Monday, November 14, 2005

Majority, Maturity, and Homelessness

I was going to rip on this Minneapolis Star Tribune article, as it initially appeared to be another effort to redefine homelessness to make a Republican president look bad. The article is poorly-written, but it stumbles upon an important issue.

The age of legal majority, 18, usually falls during a student's senior year in high school. The individual can be a legal adult, but still lack a job, money, and the skills that adults are expected to have. One does not stop being a kid just because one reaches a milestone on the calendar.

There are some young people who are charged rent or kicked out of the house when they turn 18. The parents were probably not the most nurturing from ages zero to 17, but now they have no legal obligation to support their child.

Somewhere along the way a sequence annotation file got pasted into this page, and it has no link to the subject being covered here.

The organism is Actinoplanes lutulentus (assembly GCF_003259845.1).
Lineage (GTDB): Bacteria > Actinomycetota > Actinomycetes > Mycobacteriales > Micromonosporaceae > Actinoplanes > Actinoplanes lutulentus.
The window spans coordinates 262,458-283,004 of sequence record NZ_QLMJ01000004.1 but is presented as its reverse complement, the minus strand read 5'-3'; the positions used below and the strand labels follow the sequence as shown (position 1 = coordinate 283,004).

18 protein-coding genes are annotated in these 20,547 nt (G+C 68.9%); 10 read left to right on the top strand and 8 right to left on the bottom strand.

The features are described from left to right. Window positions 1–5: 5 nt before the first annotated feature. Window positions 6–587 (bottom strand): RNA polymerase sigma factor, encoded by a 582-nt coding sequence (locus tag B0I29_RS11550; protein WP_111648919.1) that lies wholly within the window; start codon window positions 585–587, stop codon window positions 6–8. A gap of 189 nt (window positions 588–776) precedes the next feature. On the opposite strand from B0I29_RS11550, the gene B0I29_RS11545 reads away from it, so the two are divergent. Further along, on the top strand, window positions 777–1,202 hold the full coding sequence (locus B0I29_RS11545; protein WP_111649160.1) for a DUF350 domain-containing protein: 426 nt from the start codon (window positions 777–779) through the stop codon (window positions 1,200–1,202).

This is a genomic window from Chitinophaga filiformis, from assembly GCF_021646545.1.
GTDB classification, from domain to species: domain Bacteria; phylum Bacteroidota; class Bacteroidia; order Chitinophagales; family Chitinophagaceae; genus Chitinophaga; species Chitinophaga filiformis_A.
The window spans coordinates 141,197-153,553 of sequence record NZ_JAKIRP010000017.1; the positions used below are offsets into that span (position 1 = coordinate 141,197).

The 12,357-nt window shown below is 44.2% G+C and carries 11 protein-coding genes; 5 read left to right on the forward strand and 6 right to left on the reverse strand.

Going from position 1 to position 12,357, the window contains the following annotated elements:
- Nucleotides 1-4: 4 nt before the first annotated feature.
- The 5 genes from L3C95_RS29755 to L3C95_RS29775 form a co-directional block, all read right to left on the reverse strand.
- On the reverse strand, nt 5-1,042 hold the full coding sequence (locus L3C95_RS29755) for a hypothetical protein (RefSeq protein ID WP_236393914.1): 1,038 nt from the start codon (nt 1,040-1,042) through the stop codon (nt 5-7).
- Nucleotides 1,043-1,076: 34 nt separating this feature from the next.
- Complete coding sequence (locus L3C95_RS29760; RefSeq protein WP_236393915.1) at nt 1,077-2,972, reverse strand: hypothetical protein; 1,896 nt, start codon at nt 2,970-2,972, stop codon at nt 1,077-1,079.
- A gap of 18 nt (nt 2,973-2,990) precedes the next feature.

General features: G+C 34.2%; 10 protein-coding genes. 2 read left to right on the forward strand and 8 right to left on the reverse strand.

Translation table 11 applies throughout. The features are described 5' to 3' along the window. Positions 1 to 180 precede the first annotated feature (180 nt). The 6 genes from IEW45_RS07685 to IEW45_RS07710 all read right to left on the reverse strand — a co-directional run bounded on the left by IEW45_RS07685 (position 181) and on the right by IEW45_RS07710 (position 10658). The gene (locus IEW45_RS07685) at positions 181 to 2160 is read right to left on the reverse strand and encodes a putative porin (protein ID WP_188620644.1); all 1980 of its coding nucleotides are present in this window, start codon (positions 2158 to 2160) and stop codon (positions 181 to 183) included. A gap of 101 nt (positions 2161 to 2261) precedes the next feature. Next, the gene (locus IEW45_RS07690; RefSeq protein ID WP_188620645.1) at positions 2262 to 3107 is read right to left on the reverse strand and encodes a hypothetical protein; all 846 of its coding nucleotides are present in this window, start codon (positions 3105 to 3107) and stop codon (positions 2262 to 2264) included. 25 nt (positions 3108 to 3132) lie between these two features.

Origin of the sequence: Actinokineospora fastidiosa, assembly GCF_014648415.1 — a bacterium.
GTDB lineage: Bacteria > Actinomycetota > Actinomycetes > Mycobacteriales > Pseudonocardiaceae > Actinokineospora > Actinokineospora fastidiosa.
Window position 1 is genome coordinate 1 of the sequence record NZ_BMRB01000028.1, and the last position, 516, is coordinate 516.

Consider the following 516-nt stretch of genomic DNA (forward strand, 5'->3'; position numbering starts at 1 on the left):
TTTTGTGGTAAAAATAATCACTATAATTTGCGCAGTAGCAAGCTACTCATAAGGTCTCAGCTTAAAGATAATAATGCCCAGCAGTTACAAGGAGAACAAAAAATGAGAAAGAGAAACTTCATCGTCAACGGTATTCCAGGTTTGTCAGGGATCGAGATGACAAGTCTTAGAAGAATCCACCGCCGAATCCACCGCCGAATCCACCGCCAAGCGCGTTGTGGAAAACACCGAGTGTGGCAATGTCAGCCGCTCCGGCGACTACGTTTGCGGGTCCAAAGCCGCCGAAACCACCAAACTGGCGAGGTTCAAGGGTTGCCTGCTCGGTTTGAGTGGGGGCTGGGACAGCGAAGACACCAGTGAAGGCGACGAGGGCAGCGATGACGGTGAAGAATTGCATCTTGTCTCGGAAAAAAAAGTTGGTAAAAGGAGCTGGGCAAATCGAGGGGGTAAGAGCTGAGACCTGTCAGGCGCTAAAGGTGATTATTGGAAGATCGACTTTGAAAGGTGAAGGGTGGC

I had a soldier in my Army Reserve unit who spent the last half of his senior year in housing for "vulnerable adults." His grandmother had kicked him out of the house after he reached chronological adulthood. He lived with his grandmother because his father was some sort of long-haul trucker, and his mother was, as he put it succinctly, "gone."

Acting as his squad leader two days per month, I am quite certain that I had more influence on him than his actual parents for approximately a year. Not that I had all (or even many) of the answers, but two days per month with a twenty-something sergeant was more adult leadership than he was getting elsewhere.

I don't know what to make of the Star Tribune story, but it did bring back this memory.


Blogger Derek Jensen said...

I once had a roommate during a summer in college who could have benefited from living in a home for at-risk adults.

November 15, 2005 11:57 AM  

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